“If we expect inflation to remain sustained and the yield curve to steepen amid stable monetary policies, the banking and financial sector could provide exciting opportunities. Banks borrow short term to lend money long term. Thus, a steeper yield curve would improve their net interest rate margins. Additionally, banks will continue to benefit from the reflationary environment as the economy reopens and demand for loans and investments increases. Financial brokers and insurers will also benefit as a healthy economy increases investment activity.

Cyclical industries can also perform well in such an environment, and it is important to pick those that can easily pass the rise in costs to their customers. So far, basic materials and commodities producers have been able to do so amid soaring commodity prices.”

  • The US dollar could make life miserable for the bears in Q4 before rolling over

Currencies were quiet in aggregate in Q3—certainly the majors—but there were a number of entertaining single stories such as the weak AUD, and the strong NZD and NOK. It’s perhaps too easy to suggest that volatility is set to rise, but if that is what we do see, it would mark the first rise in volatility since the pre-US election quarter last year. Given uncertainties in the US fiscal outlook, the Fed withdrawing accommodation, EU political uncertainties, spiking commodity prices and a tectonic shift in China’s policy focus, the energy level should be set to pick up sharply in the quarter ahead.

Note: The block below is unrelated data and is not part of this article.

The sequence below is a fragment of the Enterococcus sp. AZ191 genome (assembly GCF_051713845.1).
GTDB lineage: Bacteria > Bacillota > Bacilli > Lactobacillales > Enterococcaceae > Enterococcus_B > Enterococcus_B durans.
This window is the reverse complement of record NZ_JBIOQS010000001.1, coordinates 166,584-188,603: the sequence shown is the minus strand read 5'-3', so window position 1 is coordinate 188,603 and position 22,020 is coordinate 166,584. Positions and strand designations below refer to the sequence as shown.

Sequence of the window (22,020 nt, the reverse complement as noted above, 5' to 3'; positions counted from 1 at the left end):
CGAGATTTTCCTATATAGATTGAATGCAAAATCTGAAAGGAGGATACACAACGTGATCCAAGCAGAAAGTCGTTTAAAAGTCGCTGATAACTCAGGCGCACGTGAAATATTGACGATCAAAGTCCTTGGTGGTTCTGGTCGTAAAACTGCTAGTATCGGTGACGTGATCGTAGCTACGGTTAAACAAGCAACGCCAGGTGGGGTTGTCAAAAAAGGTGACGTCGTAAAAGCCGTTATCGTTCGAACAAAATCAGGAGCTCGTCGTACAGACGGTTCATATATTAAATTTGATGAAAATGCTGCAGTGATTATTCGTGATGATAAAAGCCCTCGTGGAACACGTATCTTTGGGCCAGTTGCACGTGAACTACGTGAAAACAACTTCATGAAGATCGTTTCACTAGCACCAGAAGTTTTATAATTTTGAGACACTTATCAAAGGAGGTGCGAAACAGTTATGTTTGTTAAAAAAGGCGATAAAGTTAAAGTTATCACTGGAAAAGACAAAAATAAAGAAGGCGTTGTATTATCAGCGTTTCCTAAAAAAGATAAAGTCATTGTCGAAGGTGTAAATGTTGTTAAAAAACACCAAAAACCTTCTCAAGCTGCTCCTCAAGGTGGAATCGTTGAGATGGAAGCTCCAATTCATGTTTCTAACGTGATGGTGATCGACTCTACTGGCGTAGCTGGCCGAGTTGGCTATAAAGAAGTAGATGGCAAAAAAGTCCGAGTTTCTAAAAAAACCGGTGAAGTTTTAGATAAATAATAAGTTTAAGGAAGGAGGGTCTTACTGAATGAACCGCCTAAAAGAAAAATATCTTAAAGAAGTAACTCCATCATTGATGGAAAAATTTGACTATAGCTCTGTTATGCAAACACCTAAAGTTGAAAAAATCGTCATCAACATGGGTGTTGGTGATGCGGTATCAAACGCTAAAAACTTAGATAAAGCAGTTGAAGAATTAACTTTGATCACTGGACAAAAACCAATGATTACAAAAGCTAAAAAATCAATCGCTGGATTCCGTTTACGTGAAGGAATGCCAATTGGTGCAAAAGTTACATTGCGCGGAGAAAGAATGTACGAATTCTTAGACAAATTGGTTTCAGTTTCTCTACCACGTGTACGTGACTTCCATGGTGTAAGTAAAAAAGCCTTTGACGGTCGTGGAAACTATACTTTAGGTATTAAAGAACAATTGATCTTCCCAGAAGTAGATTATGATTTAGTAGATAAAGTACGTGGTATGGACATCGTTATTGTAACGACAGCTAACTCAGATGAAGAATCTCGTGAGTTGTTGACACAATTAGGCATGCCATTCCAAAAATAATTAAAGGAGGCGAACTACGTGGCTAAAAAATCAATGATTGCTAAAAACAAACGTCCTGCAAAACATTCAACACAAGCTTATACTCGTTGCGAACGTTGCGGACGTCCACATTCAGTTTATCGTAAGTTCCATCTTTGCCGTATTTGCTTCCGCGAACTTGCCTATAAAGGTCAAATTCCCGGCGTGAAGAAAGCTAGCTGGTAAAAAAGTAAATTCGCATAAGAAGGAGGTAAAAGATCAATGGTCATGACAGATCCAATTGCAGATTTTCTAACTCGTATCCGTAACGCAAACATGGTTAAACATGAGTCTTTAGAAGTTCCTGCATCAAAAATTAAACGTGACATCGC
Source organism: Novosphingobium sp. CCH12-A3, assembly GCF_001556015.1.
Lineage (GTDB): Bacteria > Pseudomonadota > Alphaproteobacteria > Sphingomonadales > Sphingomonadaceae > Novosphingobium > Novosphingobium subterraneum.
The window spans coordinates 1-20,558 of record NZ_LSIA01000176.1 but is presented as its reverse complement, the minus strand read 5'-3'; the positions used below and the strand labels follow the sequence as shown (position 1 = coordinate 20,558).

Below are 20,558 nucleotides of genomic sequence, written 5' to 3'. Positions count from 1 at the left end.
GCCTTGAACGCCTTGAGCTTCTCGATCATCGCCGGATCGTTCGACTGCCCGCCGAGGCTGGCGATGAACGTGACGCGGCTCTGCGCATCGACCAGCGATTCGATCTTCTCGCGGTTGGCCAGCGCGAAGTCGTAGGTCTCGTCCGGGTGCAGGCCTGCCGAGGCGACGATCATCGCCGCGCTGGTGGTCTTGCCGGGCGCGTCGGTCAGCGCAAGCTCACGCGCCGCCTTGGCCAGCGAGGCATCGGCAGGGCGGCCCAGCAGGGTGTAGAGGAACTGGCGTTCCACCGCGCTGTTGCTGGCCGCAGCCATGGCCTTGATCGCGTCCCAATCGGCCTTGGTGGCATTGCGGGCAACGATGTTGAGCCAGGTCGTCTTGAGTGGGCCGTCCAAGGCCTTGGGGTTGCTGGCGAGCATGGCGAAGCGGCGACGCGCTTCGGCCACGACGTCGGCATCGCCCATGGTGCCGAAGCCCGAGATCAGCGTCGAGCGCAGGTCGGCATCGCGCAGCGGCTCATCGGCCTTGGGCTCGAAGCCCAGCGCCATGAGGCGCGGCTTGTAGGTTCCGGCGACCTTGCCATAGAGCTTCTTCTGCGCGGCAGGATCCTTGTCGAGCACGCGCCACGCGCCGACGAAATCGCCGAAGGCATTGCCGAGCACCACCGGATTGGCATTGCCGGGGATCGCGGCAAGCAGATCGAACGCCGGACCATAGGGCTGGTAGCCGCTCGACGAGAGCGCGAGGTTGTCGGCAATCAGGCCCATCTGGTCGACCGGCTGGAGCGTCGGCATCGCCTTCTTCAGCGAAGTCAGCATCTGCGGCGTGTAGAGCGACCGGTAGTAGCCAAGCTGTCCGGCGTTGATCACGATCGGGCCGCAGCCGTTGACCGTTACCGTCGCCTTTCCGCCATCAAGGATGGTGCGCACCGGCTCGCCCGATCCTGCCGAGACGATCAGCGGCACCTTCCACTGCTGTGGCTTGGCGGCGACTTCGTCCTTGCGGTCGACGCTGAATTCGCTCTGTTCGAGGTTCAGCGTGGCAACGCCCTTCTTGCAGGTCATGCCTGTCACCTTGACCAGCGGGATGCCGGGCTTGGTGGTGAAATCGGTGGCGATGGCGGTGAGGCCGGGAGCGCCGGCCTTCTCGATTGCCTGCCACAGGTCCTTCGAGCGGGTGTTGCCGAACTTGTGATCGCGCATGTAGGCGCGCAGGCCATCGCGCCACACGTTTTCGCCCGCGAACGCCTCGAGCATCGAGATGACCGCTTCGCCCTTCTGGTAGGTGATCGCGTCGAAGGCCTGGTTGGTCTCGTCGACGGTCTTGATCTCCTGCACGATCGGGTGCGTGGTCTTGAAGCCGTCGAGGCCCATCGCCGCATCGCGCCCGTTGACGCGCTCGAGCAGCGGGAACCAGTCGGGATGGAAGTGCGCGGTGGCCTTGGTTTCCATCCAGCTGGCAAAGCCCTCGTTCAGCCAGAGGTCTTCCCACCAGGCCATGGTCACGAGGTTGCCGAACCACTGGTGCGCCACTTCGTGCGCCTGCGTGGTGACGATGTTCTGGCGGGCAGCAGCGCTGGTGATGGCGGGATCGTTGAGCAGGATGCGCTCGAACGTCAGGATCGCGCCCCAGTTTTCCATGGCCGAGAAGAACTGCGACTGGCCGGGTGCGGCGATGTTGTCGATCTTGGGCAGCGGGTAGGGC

“In Q4 the US dollar may fail to continue the “tick-tock” pattern we otherwise saw in the USD this year—strong in Q1, weak in Q2, strongish in Q3. The spectacularly complacent liquidity and risk sentiment conditions in the Q3 failed to see the US dollar weaker, in part aided by a mostly very dovish Fed after the one-off June FOMC semi-shock. If almost ideal conditions for USD weakness were insufficient to bring down the greenback during the last quarter, a modest brushback of an upside breakout aside, how are we supposed to drum up an outlook for a significantly weaker US dollar when the backdrop in Q4 could prove far less supportive?

In Q3, peak dovishness for the Fed relative to the rest of the world in Q3 came with the late August Jackson Hole speech from Fed Chair Powell, who stoutly defended the Fed’s belief that inflation will prove transitory, and that further progress would be needed on the employment side of the Fed mandate before the Fed would even consider lift-off.” says John Hardy, Head of FX Strategy at Saxo Bank.